If we compare global best practices with the performance in India, a major gap is the time taken for procedures and policies. Thus, while the insight regarding importance of timeliness in efficient supply chain transactions is crucial for commercial transactions, its significance goes beyond such interactions. Timelines need to be introduced in all governance decisions. This focus would also help introduce other features of good governance, namely, transparency, predictability and stability of the policy process, with a positive impact on both economic and social policy decisions.
Since supply chains exist in all production activities, it is important to identify some key areas of emphasis. These could include sectors whose trade is expected to grow most rapidly in the next decade, and those with a large scope for bringing economic and social change, e.g., tourism, industrial equipment, chemicals, transport equipment (excluding cars), ICT equipment, organic food, transport, renewable energy (especially off-grid power), and some emerging sectors such as biotechnology.
International experience suggests that managing supply chains requires a relevant mix of industrial policies. In this context, we should bear in mind some important lessons from international experience gained with industrial policy.
(b) Insights from industrial policy experience: We summarise below the main thrust of experience in this area, based on two exhaustive reviews of such policies:
“Industrial policy has to be coupled with a good deal of discipline and accountability, applied to both private actors and the state. … Desirable features of good incentive programs include standard setting, automatic sunset clauses, built-in program reviews, monitoring and establishment of clear benchmarks for success or failure, and periodic evaluation exercises.”3 (Emphasis added)
“The idea is to shift the attention from interventions that distort prices to interventions that deal directly with the coordination problems that keep productivity low in existing or raising sectors. Thus, instead of tariffs, export subsidies and tax-breaks for foreign corporations, we think of programs and grants to help particular clusters by increasing the supply of skilled workers, encouraging technology adoption, and improving regulation and infrastructure. While ‘hard’ industrial policy is easier to implement than ‘soft’’ industrial policy measures, tariffs and subsidies become entrenched and are more easily subject to manipulation by interest groups.”4 (Emphasis added)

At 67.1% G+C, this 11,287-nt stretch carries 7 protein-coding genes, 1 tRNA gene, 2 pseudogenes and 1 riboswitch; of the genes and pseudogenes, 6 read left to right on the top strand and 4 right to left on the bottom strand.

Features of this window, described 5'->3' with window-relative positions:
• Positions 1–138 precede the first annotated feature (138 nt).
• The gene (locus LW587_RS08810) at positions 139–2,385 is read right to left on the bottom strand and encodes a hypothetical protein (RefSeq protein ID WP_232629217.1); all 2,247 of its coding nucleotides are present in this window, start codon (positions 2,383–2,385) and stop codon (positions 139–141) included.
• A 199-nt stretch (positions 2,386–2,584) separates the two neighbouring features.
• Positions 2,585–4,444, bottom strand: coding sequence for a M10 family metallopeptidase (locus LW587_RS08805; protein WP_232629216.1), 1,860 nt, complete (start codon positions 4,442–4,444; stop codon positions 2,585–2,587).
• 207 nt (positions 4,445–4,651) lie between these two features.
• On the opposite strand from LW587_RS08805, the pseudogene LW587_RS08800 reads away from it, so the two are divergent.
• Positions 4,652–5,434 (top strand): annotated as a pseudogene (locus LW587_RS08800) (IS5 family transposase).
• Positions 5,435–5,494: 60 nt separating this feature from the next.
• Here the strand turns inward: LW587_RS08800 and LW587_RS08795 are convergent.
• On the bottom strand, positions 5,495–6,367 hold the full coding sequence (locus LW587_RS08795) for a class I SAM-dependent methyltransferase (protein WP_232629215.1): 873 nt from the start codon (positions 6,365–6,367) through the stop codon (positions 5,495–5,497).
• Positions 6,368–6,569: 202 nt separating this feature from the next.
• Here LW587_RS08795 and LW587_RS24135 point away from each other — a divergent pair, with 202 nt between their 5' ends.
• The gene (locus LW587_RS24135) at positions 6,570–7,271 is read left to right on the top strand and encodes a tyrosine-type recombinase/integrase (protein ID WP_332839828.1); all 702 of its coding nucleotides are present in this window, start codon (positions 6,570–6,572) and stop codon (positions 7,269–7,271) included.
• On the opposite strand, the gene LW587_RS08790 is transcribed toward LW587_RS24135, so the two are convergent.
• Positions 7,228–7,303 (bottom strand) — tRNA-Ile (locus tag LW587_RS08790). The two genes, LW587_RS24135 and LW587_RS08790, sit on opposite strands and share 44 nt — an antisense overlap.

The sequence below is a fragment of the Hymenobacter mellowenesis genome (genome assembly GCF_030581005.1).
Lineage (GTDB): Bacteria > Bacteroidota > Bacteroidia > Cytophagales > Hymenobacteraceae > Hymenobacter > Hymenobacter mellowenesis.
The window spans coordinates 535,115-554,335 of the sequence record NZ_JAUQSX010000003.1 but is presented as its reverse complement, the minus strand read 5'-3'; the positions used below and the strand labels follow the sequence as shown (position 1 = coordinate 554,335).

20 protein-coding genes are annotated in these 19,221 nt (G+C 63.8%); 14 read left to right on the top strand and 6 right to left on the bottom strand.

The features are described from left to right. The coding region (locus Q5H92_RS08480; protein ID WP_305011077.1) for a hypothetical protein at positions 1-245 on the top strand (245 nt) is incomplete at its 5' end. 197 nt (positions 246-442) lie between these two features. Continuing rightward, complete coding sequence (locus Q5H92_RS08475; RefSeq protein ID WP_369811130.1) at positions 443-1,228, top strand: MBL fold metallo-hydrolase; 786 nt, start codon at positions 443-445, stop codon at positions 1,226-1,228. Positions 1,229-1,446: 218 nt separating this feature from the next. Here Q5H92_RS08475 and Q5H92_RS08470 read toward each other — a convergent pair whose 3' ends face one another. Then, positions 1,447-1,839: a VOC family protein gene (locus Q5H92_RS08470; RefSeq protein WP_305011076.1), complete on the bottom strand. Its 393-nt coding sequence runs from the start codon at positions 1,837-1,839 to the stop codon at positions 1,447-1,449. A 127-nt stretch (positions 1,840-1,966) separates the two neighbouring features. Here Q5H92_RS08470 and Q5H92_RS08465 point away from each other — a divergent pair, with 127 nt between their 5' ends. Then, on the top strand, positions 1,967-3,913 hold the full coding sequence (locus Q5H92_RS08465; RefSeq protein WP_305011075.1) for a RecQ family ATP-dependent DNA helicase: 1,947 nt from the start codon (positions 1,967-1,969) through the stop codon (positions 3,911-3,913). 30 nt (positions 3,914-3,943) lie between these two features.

Thus, it is important to avoid policies which increase operational costs or reduce efficiencies. The focus should be on policies which build systems, and generate learning and skills. In this background, we provide below several other examples of possible initiatives which will have wide-ranging positive effects for building dynamic comparative advantages and improving efficiency of operations across sectors and objectives.
(c) Government procurement, another important area where good governance disciplines are being developed with widespread impact: Government procurement is estimated to cover more than one-fourth of India’s GDP. Thus, in addition to infrastructure and cluster or skill development, government procurement is an important area where good governance can have a major positive effect on the nation’s efficiency. An important feature of introducing good governance principles in this area is that with increasing use, these principles would incrementally become part of overall government functioning. To improve the scope of good governance in this area, the content of the public procurement bill 2012 should be strengthened and given wider reach. These principles include transparency, non-arbitrary and fair procurement, use of pre-established objective criteria, timeliness combined with provision of reasonable time for response/submission of interest, adequate notice and process for seeking comments from stakeholders before formulating policy, and administrative/judicial review process.
(d) Hasten implementation of projects with large systemic effects: There are a number of projects with a large potential for system-wide effects. Important examples include: the eBiz project of the department of industrial policy and promotion to facilitate and introduce good governance in investment policy 5; making corporate social responsibility more relevant and coherent for meeting local needs; giving a fillip to the social enterprise sector, combined with training and better impact analysis; implementing widely the idea of mobile courts to address local issues (this was an idea of the 13th finance commission headed by Vijay Kelkar); building capital infrastructure through existing employment schemes; introducing support for industries and technologies that address waste management; and introducing an apprentice and vocational training system linked to schools especially for potential high school dropouts from age 12 or 14 years.
Likewise, it is important to emphasise specific projects which have a major impact on meeting basic needs and improving the quality of life. Two such areas are improving female literacy and providing clean drinking water. These would have social and economic benefits far wider than their immediate focus areas.